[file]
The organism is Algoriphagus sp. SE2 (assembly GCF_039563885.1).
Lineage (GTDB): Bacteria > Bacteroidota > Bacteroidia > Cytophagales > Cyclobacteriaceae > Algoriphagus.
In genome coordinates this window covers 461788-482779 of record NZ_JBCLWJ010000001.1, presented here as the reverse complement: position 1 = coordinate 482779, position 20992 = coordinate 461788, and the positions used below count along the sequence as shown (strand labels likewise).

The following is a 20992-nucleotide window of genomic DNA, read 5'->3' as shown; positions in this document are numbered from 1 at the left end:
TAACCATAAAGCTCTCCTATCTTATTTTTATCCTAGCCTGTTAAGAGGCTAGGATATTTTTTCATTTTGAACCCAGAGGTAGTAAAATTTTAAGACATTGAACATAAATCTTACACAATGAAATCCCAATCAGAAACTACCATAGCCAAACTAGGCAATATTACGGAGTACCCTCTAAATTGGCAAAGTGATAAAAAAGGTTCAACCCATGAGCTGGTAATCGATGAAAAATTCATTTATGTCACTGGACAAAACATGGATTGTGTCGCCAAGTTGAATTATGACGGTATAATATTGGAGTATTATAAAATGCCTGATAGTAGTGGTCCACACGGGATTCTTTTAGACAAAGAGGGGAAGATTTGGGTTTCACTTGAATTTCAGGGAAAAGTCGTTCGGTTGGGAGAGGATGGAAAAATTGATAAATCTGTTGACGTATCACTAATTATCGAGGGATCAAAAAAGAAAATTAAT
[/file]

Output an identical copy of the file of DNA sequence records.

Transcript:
The organism is Algoriphagus sp. SE2 (assembly GCF_039563885.1).
Lineage (GTDB): Bacteria > Bacteroidota > Bacteroidia > Cytophagales > Cyclobacteriaceae > Algoriphagus.
In genome coordinates this window covers 461788-482779 of record NZ_JBCLWJ010000001.1, presented here as the reverse complement: position 1 = coordinate 482779, position 20992 = coordinate 461788, and the positions used below count along the sequence as shown (strand labels likewise).

The following is a 20992-nucleotide window of genomic DNA, read 5'->3' as shown; positions in this document are numbered from 1 at the left end:
TAACCATAAAGCTCTCCTATCTTATTTTTATCCTAGCCTGTTAAGAGGCTAGGATATTTTTTCATTTTGAACCCAGAGGTAGTAAAATTTTAAGACATTGAACATAAATCTTACACAATGAAATCCCAATCAGAAACTACCATAGCCAAACTAGGCAATATTACGGAGTACCCTCTAAATTGGCAAAGTGATAAAAAAGGTTCAACCCATGAGCTGGTAATCGATGAAAAATTCATTTATGTCACTGGACAAAACATGGATTGTGTCGCCAAGTTGAATTATGACGGTATAATATTGGAGTATTATAAAATGCCTGATAGTAGTGGTCCACACGGGATTCTTTTAGACAAAGAGGGGAAGATTTGGGTTTCACTTGAATTTCAGGGAAAAGTCGTTCGGTTGGGAGAGGATGGAAAAATTGATAAATCTGTTGACGTATCACTAATTATCGAGGGATCAAAAAAGAAAATTAAT